In preparation for Sunday’s race Badger has taken a look back at all six decades of the British Grand Prix. In part two we’re focusing on the last thirty years of the race, from the eighties through to the present day.

The Eighties

In 1981 two winless streaks came to an end at Silverstone: John Watson claimed his first race victory in five years, whilst for his McLaren team it was a first success in nearly four years. McLaren were now back on song in Britain, claiming further wins in 1982 and ’84, both courtesy of Niki Lauda, and 1985, when Alain Prost took the second of his five British GP victories.

Nigel Mansell won back-to-back British Grand Prix in 1986 and ’87, becoming the first Brit since Jim Clark to achieve the feat. The 1986 race, held at Brands Hatch, was marred by a startline crash that resulted in two broken legs – and earlier than planned retirement from F1 – for French veteran Jacques Lafitte.

The second was a classic battle with teammate Nelson Piquet. The Brazilian out-qualified Mansell by just seven hundredths of a second, and the scene was set for a belter. An unplanned tyre stop left Mansell nearly half a minute behind with 28 laps to go, but being on fresh rubber gave the Englishman the advantage, and he set a blistering pace to catch Piquet and harry him in to the closing laps.

Piquet defended with all his might, making the Williams as wide as possible. But, with under three laps to go, Mansell got the better of him. Heading down Hanger straight the Brit feinted left then quickly darted right, fooling his teammate and gaining the line for Stowe. Piquet squeezed him but Mansell held his nerve and took the lead – and two laps later the race victory. He ran out of fuel on the slowing down lap, and was joined on-track by many members of the overjoyed crowd.

The Nineties

In the nineties the British Grand Prix belonged to the Williams team, who took six wins at Silverstone between 1991 and 1997. Armed with the superb FW14 and FW14B Nigel Mansell once again took back-to-back victories at his home race, winning in 1991 and 1992. The ’91 running saw Mansell give Ayrton Senna a lift back to the pits after his McLaren had expired, one of the classic images of this era in F1.

A year later Silverstone was Mansell’s seventh win in nine races, and resulted in another track invasion as the fans greeted the champion-in-waiting. That day also saw the debut of a future British champion, as Damon Hill made his first start in a Brabham. He finished last, four laps down, but two years later claimed victory himself. With pole, the win and the fastest lap in ’94 Damon had a perfect weekend, and achieved something his legendary father never managed: victory at his home grand prix.

Then there was 1998, one we simply can’t forget. Michael Schumacher’s Ferrari led with just two laps to go, but he was issued with a stop-go penalty for overtaking under the safety car earlier in the race. It seemed he’d lose top spot to Mika Hakkinen, but Michael didn’t enter the pits until the very last lap. He crossed the finish line and won the race in the pitlane, before he’d even reached his pit stall. Everyone was mighty confused, but Michael would hold on to his victory, partly because the stewards had failed to issue the penalty in the correct time. McLaren’s protests were rejected by the FIA, and the German legend had added another controversial chapter to his career.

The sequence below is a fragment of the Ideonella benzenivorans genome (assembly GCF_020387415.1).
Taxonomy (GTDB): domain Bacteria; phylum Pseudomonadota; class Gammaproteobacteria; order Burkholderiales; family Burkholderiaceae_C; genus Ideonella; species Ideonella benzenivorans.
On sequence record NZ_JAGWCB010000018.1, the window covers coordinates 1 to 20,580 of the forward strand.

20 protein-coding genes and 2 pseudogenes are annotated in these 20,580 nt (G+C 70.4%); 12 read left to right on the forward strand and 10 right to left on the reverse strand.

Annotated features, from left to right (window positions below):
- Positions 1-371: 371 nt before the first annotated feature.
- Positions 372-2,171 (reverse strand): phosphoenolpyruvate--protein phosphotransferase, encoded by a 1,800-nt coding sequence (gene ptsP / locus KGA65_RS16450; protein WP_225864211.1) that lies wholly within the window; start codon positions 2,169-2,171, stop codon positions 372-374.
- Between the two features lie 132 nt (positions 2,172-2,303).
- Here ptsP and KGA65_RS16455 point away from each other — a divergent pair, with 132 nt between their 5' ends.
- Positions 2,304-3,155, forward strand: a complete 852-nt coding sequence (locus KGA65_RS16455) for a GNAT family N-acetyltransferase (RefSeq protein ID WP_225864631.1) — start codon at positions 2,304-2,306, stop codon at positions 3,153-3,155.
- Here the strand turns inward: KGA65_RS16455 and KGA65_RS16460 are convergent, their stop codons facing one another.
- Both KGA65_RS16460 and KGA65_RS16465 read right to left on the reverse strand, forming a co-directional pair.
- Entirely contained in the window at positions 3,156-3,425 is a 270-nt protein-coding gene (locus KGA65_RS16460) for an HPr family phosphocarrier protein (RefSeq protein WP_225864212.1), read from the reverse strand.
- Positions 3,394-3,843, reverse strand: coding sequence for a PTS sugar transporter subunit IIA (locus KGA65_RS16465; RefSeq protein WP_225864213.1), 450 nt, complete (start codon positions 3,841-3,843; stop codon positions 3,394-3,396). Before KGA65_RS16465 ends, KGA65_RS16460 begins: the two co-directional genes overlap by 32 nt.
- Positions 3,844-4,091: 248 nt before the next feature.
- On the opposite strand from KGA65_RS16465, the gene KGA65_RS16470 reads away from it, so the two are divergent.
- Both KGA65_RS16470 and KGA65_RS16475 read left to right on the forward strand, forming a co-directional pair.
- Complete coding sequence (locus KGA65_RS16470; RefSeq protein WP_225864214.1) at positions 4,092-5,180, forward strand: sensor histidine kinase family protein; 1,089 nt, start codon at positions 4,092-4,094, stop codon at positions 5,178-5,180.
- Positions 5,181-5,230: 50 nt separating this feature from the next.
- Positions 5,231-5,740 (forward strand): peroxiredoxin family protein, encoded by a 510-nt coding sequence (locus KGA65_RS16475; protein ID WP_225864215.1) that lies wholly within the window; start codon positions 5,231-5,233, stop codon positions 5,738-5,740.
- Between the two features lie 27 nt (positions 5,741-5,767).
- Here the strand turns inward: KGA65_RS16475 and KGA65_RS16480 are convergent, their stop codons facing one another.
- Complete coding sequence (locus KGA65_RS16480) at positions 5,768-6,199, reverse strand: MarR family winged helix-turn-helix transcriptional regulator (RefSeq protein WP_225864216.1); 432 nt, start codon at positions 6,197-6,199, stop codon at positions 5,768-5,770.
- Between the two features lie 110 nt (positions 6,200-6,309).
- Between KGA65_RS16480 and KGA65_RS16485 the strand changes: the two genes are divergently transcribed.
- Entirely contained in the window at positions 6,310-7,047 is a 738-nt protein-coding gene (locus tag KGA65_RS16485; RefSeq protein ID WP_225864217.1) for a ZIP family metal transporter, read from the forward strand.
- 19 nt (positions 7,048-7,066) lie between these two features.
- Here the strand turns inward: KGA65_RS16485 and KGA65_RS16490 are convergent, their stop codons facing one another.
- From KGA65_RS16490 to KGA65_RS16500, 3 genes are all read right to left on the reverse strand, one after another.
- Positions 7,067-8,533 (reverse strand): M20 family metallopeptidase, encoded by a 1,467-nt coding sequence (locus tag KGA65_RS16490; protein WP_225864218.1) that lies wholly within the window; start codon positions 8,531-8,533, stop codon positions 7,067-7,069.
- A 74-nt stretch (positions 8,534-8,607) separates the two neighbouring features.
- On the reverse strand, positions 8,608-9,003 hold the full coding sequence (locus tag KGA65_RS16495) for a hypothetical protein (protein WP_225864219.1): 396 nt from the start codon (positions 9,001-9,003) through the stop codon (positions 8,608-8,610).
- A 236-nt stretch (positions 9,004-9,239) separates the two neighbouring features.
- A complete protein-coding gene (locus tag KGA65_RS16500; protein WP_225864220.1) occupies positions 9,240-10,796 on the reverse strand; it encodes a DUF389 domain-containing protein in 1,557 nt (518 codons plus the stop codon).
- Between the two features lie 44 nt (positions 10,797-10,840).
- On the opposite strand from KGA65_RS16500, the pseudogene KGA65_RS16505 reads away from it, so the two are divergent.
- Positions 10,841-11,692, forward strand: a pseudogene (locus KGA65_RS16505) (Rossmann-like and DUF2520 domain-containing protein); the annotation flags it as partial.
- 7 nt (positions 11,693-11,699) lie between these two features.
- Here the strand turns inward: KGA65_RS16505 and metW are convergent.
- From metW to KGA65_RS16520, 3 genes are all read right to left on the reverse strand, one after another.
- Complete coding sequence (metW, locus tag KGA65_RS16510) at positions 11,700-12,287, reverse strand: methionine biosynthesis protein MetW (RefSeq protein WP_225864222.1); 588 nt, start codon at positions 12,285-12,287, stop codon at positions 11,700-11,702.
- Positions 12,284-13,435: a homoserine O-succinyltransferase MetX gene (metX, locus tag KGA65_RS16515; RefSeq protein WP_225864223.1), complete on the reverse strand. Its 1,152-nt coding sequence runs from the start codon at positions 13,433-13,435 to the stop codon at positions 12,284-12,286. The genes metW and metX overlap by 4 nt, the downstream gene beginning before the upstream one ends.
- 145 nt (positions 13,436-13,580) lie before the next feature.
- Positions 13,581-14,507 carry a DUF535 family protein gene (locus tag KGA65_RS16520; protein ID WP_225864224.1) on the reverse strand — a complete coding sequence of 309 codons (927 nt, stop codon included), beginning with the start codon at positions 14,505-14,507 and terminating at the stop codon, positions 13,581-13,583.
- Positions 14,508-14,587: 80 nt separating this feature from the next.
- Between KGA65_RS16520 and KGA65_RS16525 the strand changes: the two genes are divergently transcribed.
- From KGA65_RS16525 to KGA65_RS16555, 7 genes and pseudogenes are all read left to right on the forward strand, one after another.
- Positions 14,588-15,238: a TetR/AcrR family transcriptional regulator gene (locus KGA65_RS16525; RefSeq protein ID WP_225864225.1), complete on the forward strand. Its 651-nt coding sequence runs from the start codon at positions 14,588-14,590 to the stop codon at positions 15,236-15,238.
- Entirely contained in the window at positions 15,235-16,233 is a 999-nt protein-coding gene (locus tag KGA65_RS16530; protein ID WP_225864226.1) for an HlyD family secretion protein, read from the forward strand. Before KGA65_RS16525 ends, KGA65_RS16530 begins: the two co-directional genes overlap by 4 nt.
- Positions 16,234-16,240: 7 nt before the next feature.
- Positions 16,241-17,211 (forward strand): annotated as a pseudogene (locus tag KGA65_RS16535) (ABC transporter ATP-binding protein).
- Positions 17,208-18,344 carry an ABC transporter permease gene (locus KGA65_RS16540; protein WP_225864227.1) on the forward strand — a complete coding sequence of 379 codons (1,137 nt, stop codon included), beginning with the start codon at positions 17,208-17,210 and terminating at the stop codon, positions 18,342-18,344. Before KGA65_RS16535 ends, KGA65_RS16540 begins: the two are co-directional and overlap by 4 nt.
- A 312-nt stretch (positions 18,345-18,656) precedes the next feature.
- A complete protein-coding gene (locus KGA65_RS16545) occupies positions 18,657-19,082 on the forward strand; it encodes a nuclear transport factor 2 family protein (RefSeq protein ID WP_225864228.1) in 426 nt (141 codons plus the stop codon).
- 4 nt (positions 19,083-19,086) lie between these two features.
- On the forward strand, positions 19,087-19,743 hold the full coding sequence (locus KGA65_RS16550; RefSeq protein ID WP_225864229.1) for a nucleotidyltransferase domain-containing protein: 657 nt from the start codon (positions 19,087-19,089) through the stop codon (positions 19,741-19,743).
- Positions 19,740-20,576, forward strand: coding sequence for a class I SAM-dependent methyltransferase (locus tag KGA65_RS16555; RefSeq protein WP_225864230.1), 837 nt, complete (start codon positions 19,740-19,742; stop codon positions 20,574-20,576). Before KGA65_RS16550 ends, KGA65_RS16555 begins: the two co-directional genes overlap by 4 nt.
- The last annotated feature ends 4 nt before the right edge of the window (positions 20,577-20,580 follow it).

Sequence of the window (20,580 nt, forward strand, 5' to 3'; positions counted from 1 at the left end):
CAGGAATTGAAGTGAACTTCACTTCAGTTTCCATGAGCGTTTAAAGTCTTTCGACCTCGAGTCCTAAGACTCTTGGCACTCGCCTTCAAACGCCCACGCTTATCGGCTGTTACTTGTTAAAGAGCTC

The Two-Thousands

The new millenium kicked off with a British winner, David Coulthard following up his 1999 success with a repeat Silverstone victory. Team-mate Mika Hakkinen bagged another McLaren victory in 2001, the penultimate win of the great Finn’s F1 career.

2003 provided one of the oddest moments in British Grand Prix history, not to mention one of the more scary. On lap 11 a man dressed in a green beret and orange kilt somehow found his way on to the track. Brandishing a banner with a confused religious message the man ran up Hanger straight in the direction of oncoming cars. That he wasn’t hit is quite remarkable, and a safety car was immediately deployed as the man was removed.

He turned out to be one Neil Horan, a defrocked priest who has since attempted invasions of several other sporting events, including the 2004 Olympics and the 2006 football World Cup. The invasion worked in the favour of Ferrari’s Rubens Barichello, who used the safety car period to leap to the front and win the race. This is definitely one incident we won’t ever forget – and never want to see again.

2005 saw a great battle between the McLaren of Juan Pablo Montoya and Renault’s Fernando Alonso. The pair traded fastest lap times at the head of the field, with the Colombian eventually coming out on top, winning by under three seconds from Alonso. Fernando would take the victory the following year, beating title rival Michael Schumacher.

In 2008 Lewis Hamilton produced a stunning wet weather drive that cemented his place among the current F1 grid’s elite. Whilst title rival Felipe Massa seemed unable to go more than a lap without spinning Lewis was serene out front, and deservedly won by over a minute from Nick Heidfeld’s BMW. In the process Hamilton lapped reigning world champion Kimi Riakonnen, team-mate Heikki Kovalainen and Fernando Alonso. Dominant stuff.

Which brings us up to the two most recent races, won by Sebastian Vettel (2009) and Mark Webber (2010) for modern day powerhouse Red Bull. Silverstone was the first glimpse of just how mighty the RB5 was, confirmed the dominance of the RB6, and should allow a similar show of strength from the RB7 at this year’s race. Whoever takes victory this weekend we’re hoping for a real belter of a grand prix. After the excitement seen at the British GP over the past six decades this year’s running certainly has a lot to live up to.

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